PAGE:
Employee Retention Tag

HR Insights Blog HeaderThe stigma around working from home has mostly been lifted as the COVID-19 (coronavirus) pandemic abruptly shifted many employees into a remote work setting. Many organizations are expecting and planning more remote work for the foreseeable future.

Before the pandemic, common office perks included remote work opportunities and work schedule flexibility. Now, employees are starting to expect that from their current and future employers. Work perks related to food, wellness and technology are being introduced as employers rethink and adjust company culture. Perks should be more inclusive and easily used by any employee regardless of their work location.

HR Insights Blog HeaderAs we look into what the workplace will look like post-coronavirus, the reality for many employers may involve supporting a geographically distant workforce.

Some employees may be returning to an on-site work location, while others will be working remotely longer-term, or even permanently. Teams comprised of both remote and on-site employees may not only be the current reality—but the new normal. The expansion of remote work affects each organization uniquely, and employers can consider what actions may help bridge the gap between all employees.

Legal Update HeaderOn July 21, 2020, the National Labor Relations Board (NLRB) issued a decision that eases the way for employers to discipline or discharge an employee based on abusive or offensive conduct—such as racist or profane remarks— committed while the employee was also engaged in activities that are protected under the National Labor Relations Act (NLRA).

Even though the brain and the heart are located far from one another in the body, they are intrinsically connected and have a significant impact on how each other functions.

The two organs communicate via the muscular walls around the heart, which are connected to the brain in the circulatory system. As the brain releases hormones telling the body what to do, receptor cells in your blood vessels pick up these messages. In addition, there are nerve endings that travel from the brain to the muscular walls of the heart. These nerves send messages to the muscle tissue to either relax or contract.

HR Insights Blog HeaderThe coronavirus (COVID-19) pandemic has upended the entire world, it seems. With fluctuating infection rates and conflicting official guidance, organizations will need to adapt quickly if they want to succeed in the post-coronavirus landscape.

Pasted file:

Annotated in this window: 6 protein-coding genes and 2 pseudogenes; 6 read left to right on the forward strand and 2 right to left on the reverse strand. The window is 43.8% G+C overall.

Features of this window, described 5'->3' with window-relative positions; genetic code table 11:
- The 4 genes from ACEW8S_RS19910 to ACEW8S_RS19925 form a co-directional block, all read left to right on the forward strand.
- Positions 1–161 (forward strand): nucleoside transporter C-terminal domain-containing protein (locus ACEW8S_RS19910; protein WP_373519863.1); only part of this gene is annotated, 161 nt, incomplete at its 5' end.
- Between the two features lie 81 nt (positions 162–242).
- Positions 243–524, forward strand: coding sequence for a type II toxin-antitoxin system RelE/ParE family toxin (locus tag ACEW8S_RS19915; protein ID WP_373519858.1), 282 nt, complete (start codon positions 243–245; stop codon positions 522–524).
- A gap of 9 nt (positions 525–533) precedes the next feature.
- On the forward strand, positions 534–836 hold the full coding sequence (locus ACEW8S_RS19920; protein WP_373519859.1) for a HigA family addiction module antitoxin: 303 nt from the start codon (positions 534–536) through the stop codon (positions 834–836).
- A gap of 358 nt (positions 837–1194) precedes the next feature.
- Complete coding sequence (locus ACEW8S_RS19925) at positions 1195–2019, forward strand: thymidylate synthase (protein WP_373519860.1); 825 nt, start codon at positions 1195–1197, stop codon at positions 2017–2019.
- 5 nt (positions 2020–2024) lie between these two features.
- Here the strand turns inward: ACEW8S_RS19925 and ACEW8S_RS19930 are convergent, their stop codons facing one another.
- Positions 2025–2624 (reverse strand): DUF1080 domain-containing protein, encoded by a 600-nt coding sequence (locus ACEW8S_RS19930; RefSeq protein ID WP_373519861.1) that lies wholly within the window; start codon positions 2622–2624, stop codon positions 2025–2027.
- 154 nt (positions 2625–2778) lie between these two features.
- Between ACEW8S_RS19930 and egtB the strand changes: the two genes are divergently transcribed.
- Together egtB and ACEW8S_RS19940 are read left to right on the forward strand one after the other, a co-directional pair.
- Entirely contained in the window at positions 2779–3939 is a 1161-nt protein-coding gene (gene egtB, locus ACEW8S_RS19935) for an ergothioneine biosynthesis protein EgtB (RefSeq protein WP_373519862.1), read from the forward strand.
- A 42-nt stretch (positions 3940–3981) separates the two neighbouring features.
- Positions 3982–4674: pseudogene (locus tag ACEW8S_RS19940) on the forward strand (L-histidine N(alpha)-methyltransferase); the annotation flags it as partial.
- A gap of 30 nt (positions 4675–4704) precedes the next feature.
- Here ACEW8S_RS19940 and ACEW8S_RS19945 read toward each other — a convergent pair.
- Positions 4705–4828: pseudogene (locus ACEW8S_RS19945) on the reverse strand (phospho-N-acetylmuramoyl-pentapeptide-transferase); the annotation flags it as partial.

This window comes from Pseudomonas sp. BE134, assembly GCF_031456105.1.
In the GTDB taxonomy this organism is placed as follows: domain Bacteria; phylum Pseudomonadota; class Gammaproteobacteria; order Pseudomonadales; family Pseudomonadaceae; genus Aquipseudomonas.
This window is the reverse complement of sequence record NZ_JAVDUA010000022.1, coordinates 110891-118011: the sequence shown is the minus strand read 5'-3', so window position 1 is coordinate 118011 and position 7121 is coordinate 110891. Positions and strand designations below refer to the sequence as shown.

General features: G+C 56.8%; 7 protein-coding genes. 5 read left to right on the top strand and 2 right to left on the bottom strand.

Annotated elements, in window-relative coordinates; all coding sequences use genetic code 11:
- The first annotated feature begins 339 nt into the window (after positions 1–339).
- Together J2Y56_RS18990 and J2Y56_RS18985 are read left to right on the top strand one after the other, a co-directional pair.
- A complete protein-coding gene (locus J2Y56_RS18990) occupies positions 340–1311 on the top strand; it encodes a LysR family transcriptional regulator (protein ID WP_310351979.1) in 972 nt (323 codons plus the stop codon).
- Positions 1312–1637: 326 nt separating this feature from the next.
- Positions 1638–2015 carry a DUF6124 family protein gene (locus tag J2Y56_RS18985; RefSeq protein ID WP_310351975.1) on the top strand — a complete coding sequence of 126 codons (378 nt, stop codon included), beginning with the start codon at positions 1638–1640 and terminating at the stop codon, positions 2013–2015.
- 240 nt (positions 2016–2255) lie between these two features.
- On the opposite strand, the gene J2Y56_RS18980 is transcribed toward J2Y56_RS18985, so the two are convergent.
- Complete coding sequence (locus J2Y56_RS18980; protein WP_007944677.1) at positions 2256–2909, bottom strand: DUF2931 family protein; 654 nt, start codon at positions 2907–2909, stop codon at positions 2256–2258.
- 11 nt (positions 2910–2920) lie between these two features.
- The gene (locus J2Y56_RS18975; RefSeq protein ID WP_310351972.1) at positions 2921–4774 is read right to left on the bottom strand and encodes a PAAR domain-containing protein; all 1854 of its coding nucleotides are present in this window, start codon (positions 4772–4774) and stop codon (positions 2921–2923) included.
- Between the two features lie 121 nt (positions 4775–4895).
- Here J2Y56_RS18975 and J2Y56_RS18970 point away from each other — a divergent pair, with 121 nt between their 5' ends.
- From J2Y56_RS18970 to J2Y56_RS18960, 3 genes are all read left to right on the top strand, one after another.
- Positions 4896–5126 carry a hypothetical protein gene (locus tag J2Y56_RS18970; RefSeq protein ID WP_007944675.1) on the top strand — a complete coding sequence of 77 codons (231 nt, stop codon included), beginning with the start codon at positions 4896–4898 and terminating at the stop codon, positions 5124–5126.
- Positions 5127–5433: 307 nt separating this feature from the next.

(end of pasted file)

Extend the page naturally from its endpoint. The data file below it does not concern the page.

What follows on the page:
HR teams stand at the forefront of these efforts. For years, HR departments have been tasked with ushering in fundamental workplace changes, and this moment is no different. This article includes five ways the coronavirus is reshaping HR and how departments can adapt to these new challenges.

HR Insights Blog HeaderWhen seeking an employer, many applicants hope to find an organization with values that align with their own. As employers create post-coronavirus plans, corporate social responsibility (CSR) is as essential as ever.

Job seekers are keeping an eye on how organizations are treating their employees and their communities—and likely, your organization has taken steps to adapt and provide support during this challenging time. Organizations can boost their brand by not only engaging in activities that benefit society but ensuring that these accomplishments are included in their employer brand and recruiting efforts.

HR Insights Blog HeaderThe COVID-19 pandemic continues to challenge many employers and their employees to move their daily work online, while trying to be just as productive and connected as in their normal workplace setting.

With the remote workforce growing, employees can often feel disconnected and not as engaged with co- workers and the overall organization. Learning and development efforts can help reengage employees— especially as the coronavirus abruptly shifted many employees to a remote work setting.

HR Insights Blog HeaderMany employers seek the benefits of a diverse and inclusive workplace, but struggle to overcome challenges such as bias.

While most leaders and most employees strive to make fair decisions and avoid unfair judgments, there exists the possibility that bias impacts some workplaces. Employers may be able to help mitigate bias in a number of ways, such as establishing a dialogue with employees, offering educational opportunities and evaluating current practices.

The coronavirus (COVID-19) pandemic has changed employees’ daily lives and routines, and even as businesses reopen, many employees are feeling the effects of the pandemic. As businesses reopen, employers must consider how the COVID-19 pandemic has affected employees, which in turn will affect their post-coronavirus return to work.

As employees return to work, many are experiencing financial hardship, balancing new caregiving responsibilities, managing concerns over their physical well-being, and maintaining their mental well-being and health. During these uncertain times, employees are understandably experiencing significant stress, which can lead to lower productivity and morale, and increase their risk for health conditions, absenteeism and higher health care costs. To help employees navigate these times and ease their return to work, employers should consider offering or revamping an existing employee assistance program (EAP) to address post- coronavirus return-to-work concerns. EAPs can help employees tend to their personal needs, leaving you with healthier, happier and more productive employees.